• Prisoners in Ontario’s provincial prisons do not have access to work and don’t really have any programs, so the range of tactics available to them is pretty limited.
  • When prisoners choose to hunger strike, they can begin building a strike fund by stockpiling food.
    • Since the goal is not to create a crisis by ruining your own health, it is not necessary to completely abstain from food. The important thing is to refuse the prison’s food — to refuse to cooperate with their feeding responsibilities. This means that with some planning, ranges can save up food, either off their trays or from canteen purchases, in order to keep more people on strike longer. The strike fund is held in common by trusted organizers and is distributed over the course of the strike.
  • Prisoners pick dates for the strike
  • We try to be clear about what we will do on the outside: we will talk to other ranges and be out with a banner at 9am on the day the strike starts to announce it, we will do social media and send out a press release, we will hold demos and do a phone zap, we will release statements and letters from people inside…
    • Making regular social media updates about conditions in prison is an important part of our work, and it allows for some dialogue with the friends and families of prisoners. It also means we then have some ability to reach people and mobilize if need be. The mainstream media is also super important, since prisoners in Barton have access to the local paper and all watch the local evening news. Having a good relationship with journalists looks like having a media spokesperson in BAPSOP and also arranging interviews with prisoners or writing press releases. Relying on these institutions is obviously a problem, but it has been important in our work.
  • Prisoners would then refuse trays and also refuse medical exams, because it is a political issue and not a medical one. They would make their demands known, sometimes by sending a letter to the superintendent through the guards. And they would engage in negotiations with higher ups, either all together or in a small group.
  • Typically, the strike ends when the admin makes concessions or offers a promise of change. But often these would be only partially implemented or would prove temporary, and so the cycle would repeat.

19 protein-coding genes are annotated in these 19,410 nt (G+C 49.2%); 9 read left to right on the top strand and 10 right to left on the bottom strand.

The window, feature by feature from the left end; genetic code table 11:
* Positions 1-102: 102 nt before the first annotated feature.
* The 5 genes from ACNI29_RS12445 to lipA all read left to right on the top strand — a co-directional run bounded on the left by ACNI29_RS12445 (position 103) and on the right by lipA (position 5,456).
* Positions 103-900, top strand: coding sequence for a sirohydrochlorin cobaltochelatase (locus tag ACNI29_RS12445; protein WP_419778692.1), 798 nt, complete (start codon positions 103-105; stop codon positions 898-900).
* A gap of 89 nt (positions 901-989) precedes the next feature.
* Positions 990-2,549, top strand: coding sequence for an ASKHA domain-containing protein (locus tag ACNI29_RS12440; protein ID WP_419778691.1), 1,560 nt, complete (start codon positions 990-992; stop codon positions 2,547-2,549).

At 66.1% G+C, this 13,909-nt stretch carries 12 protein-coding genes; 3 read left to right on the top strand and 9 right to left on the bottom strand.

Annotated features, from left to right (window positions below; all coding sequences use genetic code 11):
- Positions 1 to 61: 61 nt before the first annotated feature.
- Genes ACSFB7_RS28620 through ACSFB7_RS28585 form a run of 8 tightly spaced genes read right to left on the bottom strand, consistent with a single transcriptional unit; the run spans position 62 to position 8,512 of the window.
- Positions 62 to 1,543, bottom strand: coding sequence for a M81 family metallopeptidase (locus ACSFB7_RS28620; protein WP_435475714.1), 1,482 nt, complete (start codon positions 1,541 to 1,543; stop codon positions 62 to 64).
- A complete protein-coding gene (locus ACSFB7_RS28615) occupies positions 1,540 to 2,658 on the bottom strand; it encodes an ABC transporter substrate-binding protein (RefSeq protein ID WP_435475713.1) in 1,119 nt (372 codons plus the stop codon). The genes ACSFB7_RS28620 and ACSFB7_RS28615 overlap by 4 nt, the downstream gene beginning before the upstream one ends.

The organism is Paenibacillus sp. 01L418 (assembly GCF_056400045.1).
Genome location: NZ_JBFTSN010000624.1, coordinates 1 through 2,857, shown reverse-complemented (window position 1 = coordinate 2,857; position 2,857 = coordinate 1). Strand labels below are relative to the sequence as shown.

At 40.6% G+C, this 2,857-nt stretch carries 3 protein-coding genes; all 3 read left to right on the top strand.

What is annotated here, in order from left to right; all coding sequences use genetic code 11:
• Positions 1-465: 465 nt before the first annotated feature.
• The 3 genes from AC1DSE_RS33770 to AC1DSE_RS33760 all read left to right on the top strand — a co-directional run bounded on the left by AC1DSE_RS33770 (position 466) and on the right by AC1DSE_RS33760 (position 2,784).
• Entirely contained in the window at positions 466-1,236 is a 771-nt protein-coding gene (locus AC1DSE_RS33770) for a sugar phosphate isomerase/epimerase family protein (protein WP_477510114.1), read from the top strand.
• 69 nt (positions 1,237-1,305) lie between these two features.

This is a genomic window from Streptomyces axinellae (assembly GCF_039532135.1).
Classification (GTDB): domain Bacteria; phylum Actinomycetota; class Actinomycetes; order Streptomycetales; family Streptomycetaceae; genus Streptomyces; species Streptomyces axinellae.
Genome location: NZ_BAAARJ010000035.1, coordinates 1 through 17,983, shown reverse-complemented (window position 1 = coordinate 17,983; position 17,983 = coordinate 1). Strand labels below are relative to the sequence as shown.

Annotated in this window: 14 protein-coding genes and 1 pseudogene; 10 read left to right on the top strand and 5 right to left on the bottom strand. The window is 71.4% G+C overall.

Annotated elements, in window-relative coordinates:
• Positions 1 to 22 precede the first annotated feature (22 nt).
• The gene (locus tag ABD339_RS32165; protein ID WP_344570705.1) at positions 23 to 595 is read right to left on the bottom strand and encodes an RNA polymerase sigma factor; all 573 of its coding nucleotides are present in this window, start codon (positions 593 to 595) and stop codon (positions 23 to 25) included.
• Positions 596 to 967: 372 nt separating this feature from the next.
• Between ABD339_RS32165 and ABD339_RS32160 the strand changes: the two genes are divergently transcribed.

Each time the cycle repeated, the actions took less work and were stronger. During the COVID-19 pandemic, there were three or four rounds of strikes, culminating in one involving over 200 prisoners, almost half the population of the prison. This coincided with a COVID outbreak, when conditions in the jail were really at their worst — a lot of the demands were about getting “back to normal,” with visits, time out of cells, yard time, things like that. But in addition to winning these (sometimes more than once), prisoners also made some other gains and got items added to cantine (Mr Noodle cups!), some extra TV channels, and an overhaul of the library, significantly improving access to books.

Things have been a bit quieter since then, in large part due to mass transfers related to some construction work in the prison (these transfers seemed to target politicized prisoners, unsurprisingly). However, transfers have also been a vector for spreading discontent. For instance, one prisoner who had gotten politicized in Burnside prison in Nova Scotia worked on organizing his range in Barton before being transferred to Maplehurst (about an hour away) where he continued that work. Another prisoner was transferred from OCDC in Ottawa and found the conditions in Barton to be so much worse that even just telling other prisoners about the difference was enough to trigger a wave of organizing. Prisoners also heard lists of demands being used by prisoners in other institutions through the mainstream media, which motivated them to develop demands of their own.

Hard Stuff

There are a lot of challenges in this work that we don’t always have great answers to, and we thought we would share a few of them here. Our hope is that other people will bring their own twist to this work and come up with great solutions to things we struggled with.

We had a hard time cultivating organizers and keeping track of people. Since we don’t have control over when we are in contact with prisoners, we were dependent on them deciding to call us and couldn’t do anything if they didn’t. That meant we often didn’t know if people had been transferred or sent to seg — we just stopped hearing from them, which also sometimes happened because folks just didn’t feel like calling for a bit. As a result, organizers were taking some significant risks and, if they experienced reprisals, we wouldn’t know and so were slow responding to support them.